Increased Benefits for a Family With One Child Eligible for the Child Disability Benefit
Marion and Jacques have one child, aged four, who is eligible for the Child Disability Benefit. Marion earned $40,000 and Jacques earned $20,000 in 2015. Marion and Jacques would have received $5,129 under the current system (for the July 2016 to June 2017 benefit year). Instead, they will receive $7,030 in tax-free Canada Child Benefit payments, a net after-tax increase of $1,901.

These additional child benefits include:

  • An increase of $1,607 from the introduction of the Canada Child Benefit
  • And an increase of $294 from the change to the Child Disability Benefit.

Read: The winners and losers of the Canada Child Benefit

No. 2: A reduction in the middle-income tax bracket

As previously announced, Budget 2016 confirmed that the middle class income tax bracket would be cut from 22% to 20.5%, starting this year. That means if your taxable income is between $45,282 and $90,563, you’ll pay less tax.

A single Canadian in this tax bracket will see an average tax reduction of $330 every year, while couples will see an average tax reduction of $540 per year.

According to Budget 2016, nearly nine million Canadians will benefit from this tax cut, which took effect Jan. 1, 2016.

The Liberals also made good on their promise to introduce a new 33% tax bracket for people who earn more than $200,000 each year.

Read: 25 ways the federal budget will affect you

No. 3: An increase in child disability benefits

“To recognize the additional costs of caring for a child with a severe disability,” Budget 2016 will continue the Child Disability Benefit but add an additional amount of up to $2,730 for each child who is eligible for the Disability Tax Credit.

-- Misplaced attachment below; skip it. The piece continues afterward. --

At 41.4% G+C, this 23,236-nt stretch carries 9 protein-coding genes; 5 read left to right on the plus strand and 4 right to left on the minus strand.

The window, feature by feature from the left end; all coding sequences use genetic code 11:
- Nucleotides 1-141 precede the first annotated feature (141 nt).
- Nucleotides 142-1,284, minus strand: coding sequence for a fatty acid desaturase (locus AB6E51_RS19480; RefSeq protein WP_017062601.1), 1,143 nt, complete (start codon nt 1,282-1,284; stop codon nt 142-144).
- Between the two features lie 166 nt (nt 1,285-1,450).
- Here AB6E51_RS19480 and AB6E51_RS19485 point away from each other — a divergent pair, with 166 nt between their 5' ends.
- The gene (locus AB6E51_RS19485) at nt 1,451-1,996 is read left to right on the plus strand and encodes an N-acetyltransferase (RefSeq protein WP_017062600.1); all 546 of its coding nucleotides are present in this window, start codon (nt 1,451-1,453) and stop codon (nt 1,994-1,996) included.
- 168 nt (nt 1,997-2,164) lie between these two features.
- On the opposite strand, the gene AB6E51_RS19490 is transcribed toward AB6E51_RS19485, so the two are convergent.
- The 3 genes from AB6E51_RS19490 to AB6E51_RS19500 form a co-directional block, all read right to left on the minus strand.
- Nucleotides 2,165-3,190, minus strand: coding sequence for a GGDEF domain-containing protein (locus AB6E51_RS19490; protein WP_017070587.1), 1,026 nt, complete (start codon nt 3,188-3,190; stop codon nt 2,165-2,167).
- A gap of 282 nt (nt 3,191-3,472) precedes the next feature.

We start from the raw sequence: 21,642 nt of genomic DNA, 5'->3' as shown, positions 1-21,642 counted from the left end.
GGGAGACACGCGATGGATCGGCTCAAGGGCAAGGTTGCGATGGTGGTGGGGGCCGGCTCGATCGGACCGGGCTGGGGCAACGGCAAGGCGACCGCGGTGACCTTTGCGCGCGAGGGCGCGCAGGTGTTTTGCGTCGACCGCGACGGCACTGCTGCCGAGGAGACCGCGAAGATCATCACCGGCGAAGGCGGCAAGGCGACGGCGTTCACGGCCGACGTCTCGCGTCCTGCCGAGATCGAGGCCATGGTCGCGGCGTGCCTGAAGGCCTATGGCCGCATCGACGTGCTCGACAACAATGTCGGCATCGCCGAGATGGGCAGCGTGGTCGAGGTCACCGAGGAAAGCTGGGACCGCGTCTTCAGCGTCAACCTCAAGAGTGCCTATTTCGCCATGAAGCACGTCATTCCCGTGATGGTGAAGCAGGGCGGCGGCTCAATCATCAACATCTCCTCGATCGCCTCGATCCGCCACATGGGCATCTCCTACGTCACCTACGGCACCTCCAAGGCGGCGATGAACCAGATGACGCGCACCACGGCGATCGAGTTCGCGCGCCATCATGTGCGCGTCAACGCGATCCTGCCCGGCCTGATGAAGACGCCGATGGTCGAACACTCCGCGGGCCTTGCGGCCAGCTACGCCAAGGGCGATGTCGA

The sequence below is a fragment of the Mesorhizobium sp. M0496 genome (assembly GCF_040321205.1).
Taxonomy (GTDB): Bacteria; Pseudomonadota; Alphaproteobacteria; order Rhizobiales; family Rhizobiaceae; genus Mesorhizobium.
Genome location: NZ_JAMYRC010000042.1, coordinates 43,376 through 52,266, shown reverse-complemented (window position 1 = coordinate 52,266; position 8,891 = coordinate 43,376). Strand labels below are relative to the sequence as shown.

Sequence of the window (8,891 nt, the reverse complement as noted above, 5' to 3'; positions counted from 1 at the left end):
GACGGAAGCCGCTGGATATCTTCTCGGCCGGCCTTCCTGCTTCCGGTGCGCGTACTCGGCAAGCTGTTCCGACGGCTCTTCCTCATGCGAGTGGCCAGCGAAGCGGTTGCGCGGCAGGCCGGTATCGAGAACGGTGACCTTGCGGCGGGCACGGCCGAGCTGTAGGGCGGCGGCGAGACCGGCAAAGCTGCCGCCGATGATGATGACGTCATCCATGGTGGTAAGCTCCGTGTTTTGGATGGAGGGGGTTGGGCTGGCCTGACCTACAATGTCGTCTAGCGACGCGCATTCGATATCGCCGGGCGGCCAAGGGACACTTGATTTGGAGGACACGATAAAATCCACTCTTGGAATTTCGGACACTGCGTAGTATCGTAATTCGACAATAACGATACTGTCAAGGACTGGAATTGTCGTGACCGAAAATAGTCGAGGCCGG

No. 4: The elimination of income splitting for couples with kids

Income splitting for couples with children under age 18 will be eliminated.

While not referenced in the Budget document this is in direct reference to the prior Conservative government’s introduction of the Family Tax Credit, which allowed couples to income split and save up to $2,000 in taxes each year.

No. 5: No more fitness or arts tax credits for kids

Currently, families can get a tax credit of $150 and $75 per child through Children’s Fitness and Arts Tax Credits (up to $1,000 and $500 in eligible expenses, respectively). These will be eliminated. The justification for this is an attempt to simplify the tax code and better target support for families with children.

But the elimination isn’t immediate nor retroactive. Instead, expect a 50% reduction of the maximum eligible expenses for the Children’s Fitness and Arts Tax Credits in 2016, and a complete elimination of both credits by 2017.

Read: 5 ways the budget affects students

No. 6: An investment in childcare

The Liberals want to invest $500 million to establish a National Framework on Early Learning and Child Care, starting in 2017 ($100 million of this is earmarked for Indigenous child care and early learning on reserve). This will facilitate how provinces address childcare needs.